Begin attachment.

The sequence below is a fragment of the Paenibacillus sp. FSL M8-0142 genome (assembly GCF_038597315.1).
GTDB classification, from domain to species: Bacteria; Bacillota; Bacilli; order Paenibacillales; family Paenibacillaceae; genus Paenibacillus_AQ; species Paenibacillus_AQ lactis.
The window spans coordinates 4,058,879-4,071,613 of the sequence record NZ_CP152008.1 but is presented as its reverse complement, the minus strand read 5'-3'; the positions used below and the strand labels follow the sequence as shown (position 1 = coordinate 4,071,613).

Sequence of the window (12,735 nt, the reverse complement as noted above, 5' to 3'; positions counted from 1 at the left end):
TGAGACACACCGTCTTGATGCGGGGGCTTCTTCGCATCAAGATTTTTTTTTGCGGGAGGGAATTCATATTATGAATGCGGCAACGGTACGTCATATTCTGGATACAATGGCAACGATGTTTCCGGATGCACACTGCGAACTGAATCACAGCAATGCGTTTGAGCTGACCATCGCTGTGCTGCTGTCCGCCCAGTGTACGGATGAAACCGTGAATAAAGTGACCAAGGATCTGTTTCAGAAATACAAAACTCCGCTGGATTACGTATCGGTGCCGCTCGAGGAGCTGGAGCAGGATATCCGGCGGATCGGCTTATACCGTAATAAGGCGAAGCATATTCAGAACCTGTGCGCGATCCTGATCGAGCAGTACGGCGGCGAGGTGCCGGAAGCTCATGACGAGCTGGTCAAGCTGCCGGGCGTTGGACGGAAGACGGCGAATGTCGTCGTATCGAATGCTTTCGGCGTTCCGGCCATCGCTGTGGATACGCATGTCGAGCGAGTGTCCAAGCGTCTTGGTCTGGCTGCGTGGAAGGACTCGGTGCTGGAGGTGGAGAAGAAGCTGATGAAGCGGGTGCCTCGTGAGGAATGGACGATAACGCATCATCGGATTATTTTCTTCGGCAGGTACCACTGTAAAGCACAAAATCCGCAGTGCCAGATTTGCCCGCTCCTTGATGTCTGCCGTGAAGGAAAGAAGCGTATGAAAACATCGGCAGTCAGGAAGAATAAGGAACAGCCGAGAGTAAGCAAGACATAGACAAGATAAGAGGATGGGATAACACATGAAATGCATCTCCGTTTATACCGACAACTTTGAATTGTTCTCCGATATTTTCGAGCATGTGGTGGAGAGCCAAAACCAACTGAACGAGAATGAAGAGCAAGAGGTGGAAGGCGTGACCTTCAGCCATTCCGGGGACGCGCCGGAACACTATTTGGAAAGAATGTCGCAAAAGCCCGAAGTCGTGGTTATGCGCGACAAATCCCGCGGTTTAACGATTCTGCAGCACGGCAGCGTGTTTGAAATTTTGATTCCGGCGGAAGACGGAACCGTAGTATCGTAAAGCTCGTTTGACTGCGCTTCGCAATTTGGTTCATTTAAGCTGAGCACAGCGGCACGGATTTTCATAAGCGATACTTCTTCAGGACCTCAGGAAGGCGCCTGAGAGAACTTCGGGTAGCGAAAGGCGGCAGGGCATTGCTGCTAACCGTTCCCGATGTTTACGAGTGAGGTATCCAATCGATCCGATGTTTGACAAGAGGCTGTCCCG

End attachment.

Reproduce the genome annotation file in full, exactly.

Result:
The sequence below is a fragment of the Paenibacillus sp. FSL M8-0142 genome (assembly GCF_038597315.1).
GTDB classification, from domain to species: Bacteria; Bacillota; Bacilli; order Paenibacillales; family Paenibacillaceae; genus Paenibacillus_AQ; species Paenibacillus_AQ lactis.
The window spans coordinates 4,058,879-4,071,613 of the sequence record NZ_CP152008.1 but is presented as its reverse complement, the minus strand read 5'-3'; the positions used below and the strand labels follow the sequence as shown (position 1 = coordinate 4,071,613).

Sequence of the window (12,735 nt, the reverse complement as noted above, 5' to 3'; positions counted from 1 at the left end):
TGAGACACACCGTCTTGATGCGGGGGCTTCTTCGCATCAAGATTTTTTTTTGCGGGAGGGAATTCATATTATGAATGCGGCAACGGTACGTCATATTCTGGATACAATGGCAACGATGTTTCCGGATGCACACTGCGAACTGAATCACAGCAATGCGTTTGAGCTGACCATCGCTGTGCTGCTGTCCGCCCAGTGTACGGATGAAACCGTGAATAAAGTGACCAAGGATCTGTTTCAGAAATACAAAACTCCGCTGGATTACGTATCGGTGCCGCTCGAGGAGCTGGAGCAGGATATCCGGCGGATCGGCTTATACCGTAATAAGGCGAAGCATATTCAGAACCTGTGCGCGATCCTGATCGAGCAGTACGGCGGCGAGGTGCCGGAAGCTCATGACGAGCTGGTCAAGCTGCCGGGCGTTGGACGGAAGACGGCGAATGTCGTCGTATCGAATGCTTTCGGCGTTCCGGCCATCGCTGTGGATACGCATGTCGAGCGAGTGTCCAAGCGTCTTGGTCTGGCTGCGTGGAAGGACTCGGTGCTGGAGGTGGAGAAGAAGCTGATGAAGCGGGTGCCTCGTGAGGAATGGACGATAACGCATCATCGGATTATTTTCTTCGGCAGGTACCACTGTAAAGCACAAAATCCGCAGTGCCAGATTTGCCCGCTCCTTGATGTCTGCCGTGAAGGAAAGAAGCGTATGAAAACATCGGCAGTCAGGAAGAATAAGGAACAGCCGAGAGTAAGCAAGACATAGACAAGATAAGAGGATGGGATAACACATGAAATGCATCTCCGTTTATACCGACAACTTTGAATTGTTCTCCGATATTTTCGAGCATGTGGTGGAGAGCCAAAACCAACTGAACGAGAATGAAGAGCAAGAGGTGGAAGGCGTGACCTTCAGCCATTCCGGGGACGCGCCGGAACACTATTTGGAAAGAATGTCGCAAAAGCCCGAAGTCGTGGTTATGCGCGACAAATCCCGCGGTTTAACGATTCTGCAGCACGGCAGCGTGTTTGAAATTTTGATTCCGGCGGAAGACGGAACCGTAGTATCGTAAAGCTCGTTTGACTGCGCTTCGCAATTTGGTTCATTTAAGCTGAGCACAGCGGCACGGATTTTCATAAGCGATACTTCTTCAGGACCTCAGGAAGGCGCCTGAGAGAACTTCGGGTAGCGAAAGGCGGCAGGGCATTGCTGCTAACCGTTCCCGATGTTTACGAGTGAGGTATCCAATCGATCCGATGTTTGACAAGAGGCTGTCCCG